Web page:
Good books often become movies that, to the reader, are either a tremendous success or a complete disappointment. I have found, with the exception of The Princess Bride, movies inspired by books have some significant differences from the printed inspiration. The details so eloquently waxed in print become lost in staging, and many storylines are modified to create a film with impact in a reasonable running time. And still I pay to see them, hoping for the best.
As a rule, the book is better than the movie. I like to read the book no sooner than six months prior to seeing the movie so the inconsistencies are not as glaring, or wait until I have seen the movie to read the book. Bottom line, a good read is a good read; the cinema powers know the book will (often) translate into a solid script and ticket sales. Below are a few books that Hollywood has seen the promise in and embraced. You may enjoy them too.
The Help by Kathryn Stickett. Now in paperback! The 1960’s in Jackson, Mississippi is the setting of a story exposing the world of the privileged Junior League ladies and the maids that see to their homes and children. The writing is engaging from the first chapter with characters you will never forget. This run away success is now a movie highly anticipated by readers. (IMBD release date August 10, 2011.)
I Don’t Know How She Does It by Allison Pearson. A tragedy of humor as Kate Reddy tries to have it all: breadwinner career, husband, two children, friends and a reliable nanny. My friend, Joanna, introduced many women to this book to bring a little relief to a demanding life of a wife and mother. The film is most likely to be a chick-flick, so arrange a girls’ night out. WARNING: some strong language and sexual situations (not explicit). (IMBD release date September 16, 2011.)
The Hunger Games by Suzanne Collins. In a world of isolation where it is not certain a full stomach will ever be in one’s future, the government has developed a game competing a male and female from each district against each other in a reality program that has a nation engaged. To quote my friend, Paige, Collins can really turn a phrase (i.e. the writing is exceptional). The book is the first in a trilogy for teens and young adults. I (and many other adults) have enjoyed this series greatly. I look forward to seeing how it plays out on the screen, though I confess I am holding my breath about what compromises to the story may have occurred to make it a movie. This series is recommended to male and female readers 12 and older. (IMBD release date March 23. 2012.)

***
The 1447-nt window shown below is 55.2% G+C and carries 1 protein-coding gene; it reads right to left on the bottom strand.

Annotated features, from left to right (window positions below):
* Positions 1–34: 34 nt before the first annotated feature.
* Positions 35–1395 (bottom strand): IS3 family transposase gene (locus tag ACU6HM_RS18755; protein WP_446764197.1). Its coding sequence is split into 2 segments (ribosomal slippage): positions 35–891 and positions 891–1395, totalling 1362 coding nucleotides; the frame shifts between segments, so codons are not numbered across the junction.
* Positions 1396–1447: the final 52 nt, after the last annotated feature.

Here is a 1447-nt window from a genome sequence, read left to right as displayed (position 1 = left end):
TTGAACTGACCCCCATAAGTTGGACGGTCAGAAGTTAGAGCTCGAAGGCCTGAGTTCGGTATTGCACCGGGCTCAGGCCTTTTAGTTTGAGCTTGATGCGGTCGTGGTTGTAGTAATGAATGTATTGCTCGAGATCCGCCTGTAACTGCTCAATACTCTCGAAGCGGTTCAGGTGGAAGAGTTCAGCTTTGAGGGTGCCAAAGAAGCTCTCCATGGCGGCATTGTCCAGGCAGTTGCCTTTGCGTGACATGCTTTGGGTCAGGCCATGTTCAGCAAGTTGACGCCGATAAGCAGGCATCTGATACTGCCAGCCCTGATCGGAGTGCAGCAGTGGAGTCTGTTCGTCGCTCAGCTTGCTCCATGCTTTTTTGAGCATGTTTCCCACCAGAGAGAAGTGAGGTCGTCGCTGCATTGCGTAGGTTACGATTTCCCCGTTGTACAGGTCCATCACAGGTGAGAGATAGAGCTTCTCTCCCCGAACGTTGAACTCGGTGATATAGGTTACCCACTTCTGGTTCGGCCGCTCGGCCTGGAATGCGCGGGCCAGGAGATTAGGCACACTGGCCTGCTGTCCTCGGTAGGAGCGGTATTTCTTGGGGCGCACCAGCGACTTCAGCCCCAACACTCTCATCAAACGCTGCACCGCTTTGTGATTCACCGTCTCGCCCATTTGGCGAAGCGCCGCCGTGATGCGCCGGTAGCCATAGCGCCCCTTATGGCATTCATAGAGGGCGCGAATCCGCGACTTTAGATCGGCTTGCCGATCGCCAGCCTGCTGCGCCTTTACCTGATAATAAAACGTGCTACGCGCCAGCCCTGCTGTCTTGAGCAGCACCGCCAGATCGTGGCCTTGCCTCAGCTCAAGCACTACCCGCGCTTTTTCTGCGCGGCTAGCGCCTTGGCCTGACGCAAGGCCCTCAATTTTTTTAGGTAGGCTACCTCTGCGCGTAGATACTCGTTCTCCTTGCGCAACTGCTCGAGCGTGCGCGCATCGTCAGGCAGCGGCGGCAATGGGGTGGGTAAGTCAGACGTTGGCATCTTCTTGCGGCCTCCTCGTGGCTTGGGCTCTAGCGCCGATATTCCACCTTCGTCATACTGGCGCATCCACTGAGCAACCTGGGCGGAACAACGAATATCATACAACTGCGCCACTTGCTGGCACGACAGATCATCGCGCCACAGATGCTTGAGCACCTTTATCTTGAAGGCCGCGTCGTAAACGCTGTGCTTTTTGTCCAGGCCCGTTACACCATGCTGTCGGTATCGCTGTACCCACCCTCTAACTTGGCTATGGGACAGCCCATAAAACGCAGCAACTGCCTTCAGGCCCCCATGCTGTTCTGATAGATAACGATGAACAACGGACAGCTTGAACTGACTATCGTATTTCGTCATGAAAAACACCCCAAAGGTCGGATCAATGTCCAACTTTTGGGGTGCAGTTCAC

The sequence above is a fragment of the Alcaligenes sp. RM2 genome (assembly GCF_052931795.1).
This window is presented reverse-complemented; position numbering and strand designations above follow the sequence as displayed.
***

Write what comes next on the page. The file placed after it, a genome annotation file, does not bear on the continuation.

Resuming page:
In theaters or a Red Box now…
Snow Flower and the Secret Fan by Lisa See. I have not read this See novel but have read Shanghai Girls and the sequel, Dreaming of Joy. Each brings you into the world of women in China, drawing you into their culture while exposing the internal strength required to survive in the variety of social economic circumstances from a time of bound feet to communist rule. I find her characters to have relatable qualities revealing a depth I connect to woven into a completely engaging storyline. Snow Flower is out, but in limited release and will probably be on DVD in the next few months.
Water for Elephants by Sara Gruen. Engaging, but not a light read. Told from the perspective of a man looking back on the most pivotal year of his life–the year he ran away from all he knew and joined the circus. The characters are rich, though the story at times is rough in the lack of value placed on animals and people by the antagonist. WARNING: some strong language, some sexual scenes that are more explicit.
Secretariat: the Making of a Champion by William Nack. Unto Meadow Farm, about to go under financially, is born the only animal to be named one of the top 10 athletes in the world … The history of a triple-crown winner is its own spoiler, yet that knowledge in no way diminishes the story supporting the facts. I like the strength of Penney Cheney and the graceful way she walked out what she knew in her heart to be true. It was my favorite movie of last year–it really won my heart. In the belief that the book is usually better, this book goes into my ‘to read’ pile.